Provider Farm

From our fields, for your family

Shareholders

October 4, 2014

Lost Dog:  On Friday, there was a black lab mix with a red collar running around the farm and on the road.  I know some shareholders were trying to catch her but I didn't see who.  The owner came by the farm today looking for her, so if you managed to catch her, let me know.  I have the owner's contact information. Thank you!

Reminders:

Share renewals are due by Oct. 17.  Winter shares are still available but filling up.  Get em while you can!  We have forms in the share room for sign up.

The last week of the summer season share is the first week of November, Nov. 4 and 7.

This Week's Share

The moment we have all been waiting for...the sweet potatoes are ready!  They have spent the past few weeks sitting in the greenhouse under a tarp curing.  They need this time in 80-90 temperatures between picking and us eating them to get sweet.  They come out of the ground starchy and bland and during curing, the starches actually turn to sugars.  Now they are sweet, deliciously sweet.  Roast em, mash em, bake em and put em in your soups.  These tubers are nutririous and delicious.  I personally like the easy route of throwing a few in the oven for an hour.  When they bake, they carmelize a little just under the skin.  We eat some for dinner and the leftovers make a great snack.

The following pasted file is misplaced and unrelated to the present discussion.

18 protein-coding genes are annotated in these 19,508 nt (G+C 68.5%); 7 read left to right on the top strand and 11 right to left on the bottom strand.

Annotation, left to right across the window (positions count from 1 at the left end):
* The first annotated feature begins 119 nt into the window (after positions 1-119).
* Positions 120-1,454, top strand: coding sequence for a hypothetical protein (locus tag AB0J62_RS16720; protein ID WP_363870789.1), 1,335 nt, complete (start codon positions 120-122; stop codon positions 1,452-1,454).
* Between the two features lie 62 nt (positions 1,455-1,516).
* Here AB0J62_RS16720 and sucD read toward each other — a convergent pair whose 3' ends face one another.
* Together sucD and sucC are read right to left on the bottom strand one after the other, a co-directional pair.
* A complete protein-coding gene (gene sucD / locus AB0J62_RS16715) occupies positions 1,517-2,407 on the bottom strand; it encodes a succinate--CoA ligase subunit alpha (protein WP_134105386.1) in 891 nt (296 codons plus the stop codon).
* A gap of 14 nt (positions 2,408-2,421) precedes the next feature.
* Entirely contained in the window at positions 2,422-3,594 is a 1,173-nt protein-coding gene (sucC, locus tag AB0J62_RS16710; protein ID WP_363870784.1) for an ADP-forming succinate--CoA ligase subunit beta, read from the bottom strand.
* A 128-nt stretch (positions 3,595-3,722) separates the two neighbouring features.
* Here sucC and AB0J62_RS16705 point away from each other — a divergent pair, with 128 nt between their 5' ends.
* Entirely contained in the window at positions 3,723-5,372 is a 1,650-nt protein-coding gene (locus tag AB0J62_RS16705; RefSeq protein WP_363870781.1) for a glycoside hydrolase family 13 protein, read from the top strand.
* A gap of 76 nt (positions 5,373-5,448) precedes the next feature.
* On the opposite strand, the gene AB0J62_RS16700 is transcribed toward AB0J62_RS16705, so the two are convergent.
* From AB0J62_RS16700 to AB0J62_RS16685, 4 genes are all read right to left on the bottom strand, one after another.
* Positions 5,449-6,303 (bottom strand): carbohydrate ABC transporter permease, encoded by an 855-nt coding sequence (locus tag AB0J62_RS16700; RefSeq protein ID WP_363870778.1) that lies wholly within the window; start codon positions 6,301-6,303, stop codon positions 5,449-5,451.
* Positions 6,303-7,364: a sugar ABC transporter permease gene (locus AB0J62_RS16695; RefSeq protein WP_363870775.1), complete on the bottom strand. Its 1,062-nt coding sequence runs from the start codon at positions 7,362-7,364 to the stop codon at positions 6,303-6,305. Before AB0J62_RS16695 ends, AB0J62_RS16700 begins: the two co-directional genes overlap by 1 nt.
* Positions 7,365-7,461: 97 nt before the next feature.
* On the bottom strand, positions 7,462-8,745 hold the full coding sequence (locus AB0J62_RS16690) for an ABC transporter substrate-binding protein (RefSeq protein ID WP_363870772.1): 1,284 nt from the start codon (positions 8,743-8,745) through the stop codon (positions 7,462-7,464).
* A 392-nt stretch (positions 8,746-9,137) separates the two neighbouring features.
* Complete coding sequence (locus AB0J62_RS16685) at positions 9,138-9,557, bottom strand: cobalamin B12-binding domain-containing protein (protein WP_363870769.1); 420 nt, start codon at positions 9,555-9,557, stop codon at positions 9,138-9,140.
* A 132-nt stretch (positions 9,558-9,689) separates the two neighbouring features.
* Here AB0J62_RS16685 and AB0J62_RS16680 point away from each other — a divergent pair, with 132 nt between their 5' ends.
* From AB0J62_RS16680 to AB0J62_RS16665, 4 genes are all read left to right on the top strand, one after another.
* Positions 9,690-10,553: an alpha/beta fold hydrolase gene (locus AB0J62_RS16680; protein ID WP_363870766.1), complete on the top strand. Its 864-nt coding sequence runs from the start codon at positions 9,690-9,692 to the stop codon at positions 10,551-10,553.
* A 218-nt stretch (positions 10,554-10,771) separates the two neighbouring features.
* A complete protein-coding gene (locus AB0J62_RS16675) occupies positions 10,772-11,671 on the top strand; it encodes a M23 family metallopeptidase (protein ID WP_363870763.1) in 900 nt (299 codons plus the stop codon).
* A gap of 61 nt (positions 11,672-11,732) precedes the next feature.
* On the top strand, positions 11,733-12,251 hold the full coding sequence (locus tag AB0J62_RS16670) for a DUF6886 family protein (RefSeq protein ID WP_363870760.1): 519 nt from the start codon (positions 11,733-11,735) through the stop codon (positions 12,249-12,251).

Recipe of the Week: 

Sweet Potato Pie

Ingredients: 
  • 1┬ápie crust of your preference
  • 1 1/2 pounds sweet potatoes, baked and mashed
  • 2 large eggs
  • 2 large egg whites
  • 1/2 cup plus 1 tablespoon maple syrup
  • 1/2 teaspoon ground ginger
  • 1/4 teaspoon grated whole nutmeg
  • 1/4 teaspoon salt
  • 2 tablespoons turbinado or raw sugar
  • 1/2 cup pumpkinseeds
Directions: 

1. Preheat oven to 375┬░. Prepare crust and place in pie tin.

2. Bake crust in over for 10 minutes and let cool.

3. Meanwhile, whisk together mashed sweet potato with whole eggs, 1 egg white, 1/2 cup maple syrup, ginger, nutmeg, and salt. Spoon into shell, and brush edges with remaining egg white; sprinkle with sugar. Bake in middle of oven 40 minutes or until set. (If crust is becoming too brown, cover with foil.) Transfer to a wire rack.